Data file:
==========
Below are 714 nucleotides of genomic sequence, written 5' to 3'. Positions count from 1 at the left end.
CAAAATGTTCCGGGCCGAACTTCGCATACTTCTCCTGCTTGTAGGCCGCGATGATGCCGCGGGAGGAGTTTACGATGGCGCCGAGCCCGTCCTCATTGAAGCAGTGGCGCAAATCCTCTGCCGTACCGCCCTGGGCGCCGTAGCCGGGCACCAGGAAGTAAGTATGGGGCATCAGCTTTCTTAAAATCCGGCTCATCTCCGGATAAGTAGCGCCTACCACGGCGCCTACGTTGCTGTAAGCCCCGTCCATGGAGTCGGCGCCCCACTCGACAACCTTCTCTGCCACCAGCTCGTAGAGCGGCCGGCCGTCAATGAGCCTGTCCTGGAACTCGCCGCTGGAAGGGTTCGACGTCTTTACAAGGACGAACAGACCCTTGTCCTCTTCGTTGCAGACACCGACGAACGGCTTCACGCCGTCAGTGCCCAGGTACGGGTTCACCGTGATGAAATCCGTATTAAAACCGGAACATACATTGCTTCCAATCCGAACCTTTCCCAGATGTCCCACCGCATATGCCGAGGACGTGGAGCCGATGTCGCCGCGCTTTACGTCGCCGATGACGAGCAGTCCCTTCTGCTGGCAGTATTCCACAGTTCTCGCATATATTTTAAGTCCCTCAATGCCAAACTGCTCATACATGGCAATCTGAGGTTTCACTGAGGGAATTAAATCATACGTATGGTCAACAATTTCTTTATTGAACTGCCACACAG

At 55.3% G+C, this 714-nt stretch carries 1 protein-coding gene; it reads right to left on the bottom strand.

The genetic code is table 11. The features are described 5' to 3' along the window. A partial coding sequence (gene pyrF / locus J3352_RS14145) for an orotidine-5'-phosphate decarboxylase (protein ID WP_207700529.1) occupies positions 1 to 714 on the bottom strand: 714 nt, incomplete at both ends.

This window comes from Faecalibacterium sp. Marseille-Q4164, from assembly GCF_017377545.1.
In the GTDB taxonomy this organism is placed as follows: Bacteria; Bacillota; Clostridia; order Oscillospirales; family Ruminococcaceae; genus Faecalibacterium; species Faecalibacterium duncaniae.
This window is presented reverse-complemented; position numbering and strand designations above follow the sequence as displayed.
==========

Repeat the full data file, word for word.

Below are 714 nucleotides of genomic sequence, written 5' to 3'. Positions count from 1 at the left end.
CAAAATGTTCCGGGCCGAACTTCGCATACTTCTCCTGCTTGTAGGCCGCGATGATGCCGCGGGAGGAGTTTACGATGGCGCCGAGCCCGTCCTCATTGAAGCAGTGGCGCAAATCCTCTGCCGTACCGCCCTGGGCGCCGTAGCCGGGCACCAGGAAGTAAGTATGGGGCATCAGCTTTCTTAAAATCCGGCTCATCTCCGGATAAGTAGCGCCTACCACGGCGCCTACGTTGCTGTAAGCCCCGTCCATGGAGTCGGCGCCCCACTCGACAACCTTCTCTGCCACCAGCTCGTAGAGCGGCCGGCCGTCAATGAGCCTGTCCTGGAACTCGCCGCTGGAAGGGTTCGACGTCTTTACAAGGACGAACAGACCCTTGTCCTCTTCGTTGCAGACACCGACGAACGGCTTCACGCCGTCAGTGCCCAGGTACGGGTTCACCGTGATGAAATCCGTATTAAAACCGGAACATACATTGCTTCCAATCCGAACCTTTCCCAGATGTCCCACCGCATATGCCGAGGACGTGGAGCCGATGTCGCCGCGCTTTACGTCGCCGATGACGAGCAGTCCCTTCTGCTGGCAGTATTCCACAGTTCTCGCATATATTTTAAGTCCCTCAATGCCAAACTGCTCATACATGGCAATCTGAGGTTTCACTGAGGGAATTAAATCATACGTATGGTCAACAATTTCTTTATTGAACTGCCACACAG

At 55.3% G+C, this 714-nt stretch carries 1 protein-coding gene; it reads right to left on the bottom strand.

The genetic code is table 11. The features are described 5' to 3' along the window. A partial coding sequence (gene pyrF / locus J3352_RS14145) for an orotidine-5'-phosphate decarboxylase (protein ID WP_207700529.1) occupies positions 1 to 714 on the bottom strand: 714 nt, incomplete at both ends.

This window comes from Faecalibacterium sp. Marseille-Q4164, from assembly GCF_017377545.1.
In the GTDB taxonomy this organism is placed as follows: Bacteria; Bacillota; Clostridia; order Oscillospirales; family Ruminococcaceae; genus Faecalibacterium; species Faecalibacterium duncaniae.
This window is presented reverse-complemented; position numbering and strand designations above follow the sequence as displayed.